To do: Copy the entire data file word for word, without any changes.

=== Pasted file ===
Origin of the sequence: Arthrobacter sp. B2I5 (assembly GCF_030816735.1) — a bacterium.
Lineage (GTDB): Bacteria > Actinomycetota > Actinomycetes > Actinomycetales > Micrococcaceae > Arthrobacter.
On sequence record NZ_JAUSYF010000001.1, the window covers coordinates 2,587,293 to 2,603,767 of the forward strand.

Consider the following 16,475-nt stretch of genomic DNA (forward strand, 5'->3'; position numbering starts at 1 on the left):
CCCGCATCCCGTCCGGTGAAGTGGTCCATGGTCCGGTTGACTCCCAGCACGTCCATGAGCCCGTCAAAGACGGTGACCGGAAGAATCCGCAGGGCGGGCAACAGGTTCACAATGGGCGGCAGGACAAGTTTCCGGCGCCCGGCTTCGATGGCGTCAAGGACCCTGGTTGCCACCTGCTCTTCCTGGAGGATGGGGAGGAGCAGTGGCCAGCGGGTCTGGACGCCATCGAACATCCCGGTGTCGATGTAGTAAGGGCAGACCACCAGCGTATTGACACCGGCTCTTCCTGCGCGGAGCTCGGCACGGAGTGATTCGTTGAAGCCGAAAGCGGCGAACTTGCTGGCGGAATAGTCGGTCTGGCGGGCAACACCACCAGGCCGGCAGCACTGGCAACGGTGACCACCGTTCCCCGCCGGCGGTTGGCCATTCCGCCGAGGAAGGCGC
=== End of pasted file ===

Origin of the sequence: Arthrobacter sp. B2I5 (assembly GCF_030816735.1) — a bacterium.
Lineage (GTDB): Bacteria > Actinomycetota > Actinomycetes > Actinomycetales > Micrococcaceae > Arthrobacter.
On sequence record NZ_JAUSYF010000001.1, the window covers coordinates 2,587,293 to 2,603,767 of the forward strand.

Consider the following 16,475-nt stretch of genomic DNA (forward strand, 5'->3'; position numbering starts at 1 on the left):
CCCGCATCCCGTCCGGTGAAGTGGTCCATGGTCCGGTTGACTCCCAGCACGTCCATGAGCCCGTCAAAGACGGTGACCGGAAGAATCCGCAGGGCGGGCAACAGGTTCACAATGGGCGGCAGGACAAGTTTCCGGCGCCCGGCTTCGATGGCGTCAAGGACCCTGGTTGCCACCTGCTCTTCCTGGAGGATGGGGAGGAGCAGTGGCCAGCGGGTCTGGACGCCATCGAACATCCCGGTGTCGATGTAGTAAGGGCAGACCACCAGCGTATTGACACCGGCTCTTCCTGCGCGGAGCTCGGCACGGAGTGATTCGTTGAAGCCGAAAGCGGCGAACTTGCTGGCGGAATAGTCGGTCTGGCGGGCAACACCACCAGGCCGGCAGCACTGGCAACGGTGACCACCGTTCCCCGCCGGCGGTTGGCCATTCCGCCGAGGAAGGCGC